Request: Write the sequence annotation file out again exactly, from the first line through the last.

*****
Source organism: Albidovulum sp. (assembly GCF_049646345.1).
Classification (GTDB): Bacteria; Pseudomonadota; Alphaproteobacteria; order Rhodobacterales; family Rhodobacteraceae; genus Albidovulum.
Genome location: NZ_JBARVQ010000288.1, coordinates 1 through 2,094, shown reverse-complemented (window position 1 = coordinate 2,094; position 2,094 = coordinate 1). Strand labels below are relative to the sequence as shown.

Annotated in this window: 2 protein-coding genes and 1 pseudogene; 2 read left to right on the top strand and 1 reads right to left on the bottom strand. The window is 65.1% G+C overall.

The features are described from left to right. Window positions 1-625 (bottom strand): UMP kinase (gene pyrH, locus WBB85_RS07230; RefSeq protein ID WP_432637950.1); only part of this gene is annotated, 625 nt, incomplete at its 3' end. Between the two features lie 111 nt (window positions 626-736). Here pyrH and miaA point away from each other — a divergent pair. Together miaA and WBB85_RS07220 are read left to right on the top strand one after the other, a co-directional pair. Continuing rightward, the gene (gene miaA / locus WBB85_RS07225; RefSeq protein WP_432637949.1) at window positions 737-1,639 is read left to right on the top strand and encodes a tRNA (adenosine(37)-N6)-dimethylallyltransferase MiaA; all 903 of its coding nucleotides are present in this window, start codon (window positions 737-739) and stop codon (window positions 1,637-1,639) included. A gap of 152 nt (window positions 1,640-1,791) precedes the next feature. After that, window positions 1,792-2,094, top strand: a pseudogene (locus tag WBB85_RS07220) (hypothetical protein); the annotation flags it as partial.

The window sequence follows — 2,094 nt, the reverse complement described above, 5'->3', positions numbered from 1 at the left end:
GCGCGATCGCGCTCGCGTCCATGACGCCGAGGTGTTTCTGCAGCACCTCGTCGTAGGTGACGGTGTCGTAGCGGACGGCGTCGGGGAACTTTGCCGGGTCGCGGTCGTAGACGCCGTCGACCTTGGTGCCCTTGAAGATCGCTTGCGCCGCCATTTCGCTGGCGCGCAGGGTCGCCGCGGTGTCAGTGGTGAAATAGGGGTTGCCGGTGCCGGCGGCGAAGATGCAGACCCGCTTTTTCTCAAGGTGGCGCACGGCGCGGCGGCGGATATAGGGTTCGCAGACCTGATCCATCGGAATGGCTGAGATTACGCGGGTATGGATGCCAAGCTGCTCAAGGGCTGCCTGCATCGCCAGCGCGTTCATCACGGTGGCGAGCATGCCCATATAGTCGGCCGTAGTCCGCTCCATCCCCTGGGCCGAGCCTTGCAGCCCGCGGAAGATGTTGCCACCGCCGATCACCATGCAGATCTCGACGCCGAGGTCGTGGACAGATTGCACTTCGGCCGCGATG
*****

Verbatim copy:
Source organism: Albidovulum sp. (assembly GCF_049646345.1).
Classification (GTDB): Bacteria; Pseudomonadota; Alphaproteobacteria; order Rhodobacterales; family Rhodobacteraceae; genus Albidovulum.
Genome location: NZ_JBARVQ010000288.1, coordinates 1 through 2,094, shown reverse-complemented (window position 1 = coordinate 2,094; position 2,094 = coordinate 1). Strand labels below are relative to the sequence as shown.

Annotated in this window: 2 protein-coding genes and 1 pseudogene; 2 read left to right on the top strand and 1 reads right to left on the bottom strand. The window is 65.1% G+C overall.

The features are described from left to right. Window positions 1-625 (bottom strand): UMP kinase (gene pyrH, locus WBB85_RS07230; RefSeq protein ID WP_432637950.1); only part of this gene is annotated, 625 nt, incomplete at its 3' end. Between the two features lie 111 nt (window positions 626-736). Here pyrH and miaA point away from each other — a divergent pair. Together miaA and WBB85_RS07220 are read left to right on the top strand one after the other, a co-directional pair. Continuing rightward, the gene (gene miaA / locus WBB85_RS07225; RefSeq protein WP_432637949.1) at window positions 737-1,639 is read left to right on the top strand and encodes a tRNA (adenosine(37)-N6)-dimethylallyltransferase MiaA; all 903 of its coding nucleotides are present in this window, start codon (window positions 737-739) and stop codon (window positions 1,637-1,639) included. A gap of 152 nt (window positions 1,640-1,791) precedes the next feature. After that, window positions 1,792-2,094, top strand: a pseudogene (locus tag WBB85_RS07220) (hypothetical protein); the annotation flags it as partial.

The window sequence follows — 2,094 nt, the reverse complement described above, 5'->3', positions numbered from 1 at the left end:
GCGCGATCGCGCTCGCGTCCATGACGCCGAGGTGTTTCTGCAGCACCTCGTCGTAGGTGACGGTGTCGTAGCGGACGGCGTCGGGGAACTTTGCCGGGTCGCGGTCGTAGACGCCGTCGACCTTGGTGCCCTTGAAGATCGCTTGCGCCGCCATTTCGCTGGCGCGCAGGGTCGCCGCGGTGTCAGTGGTGAAATAGGGGTTGCCGGTGCCGGCGGCGAAGATGCAGACCCGCTTTTTCTCAAGGTGGCGCACGGCGCGGCGGCGGATATAGGGTTCGCAGACCTGATCCATCGGAATGGCTGAGATTACGCGGGTATGGATGCCAAGCTGCTCAAGGGCTGCCTGCATCGCCAGCGCGTTCATCACGGTGGCGAGCATGCCCATATAGTCGGCCGTAGTCCGCTCCATCCCCTGGGCCGAGCCTTGCAGCCCGCGGAAGATGTTGCCACCGCCGATCACCATGCAGATCTCGACGCCGAGGTCGTGGACAGATTGCACTTCGGCCGCGATG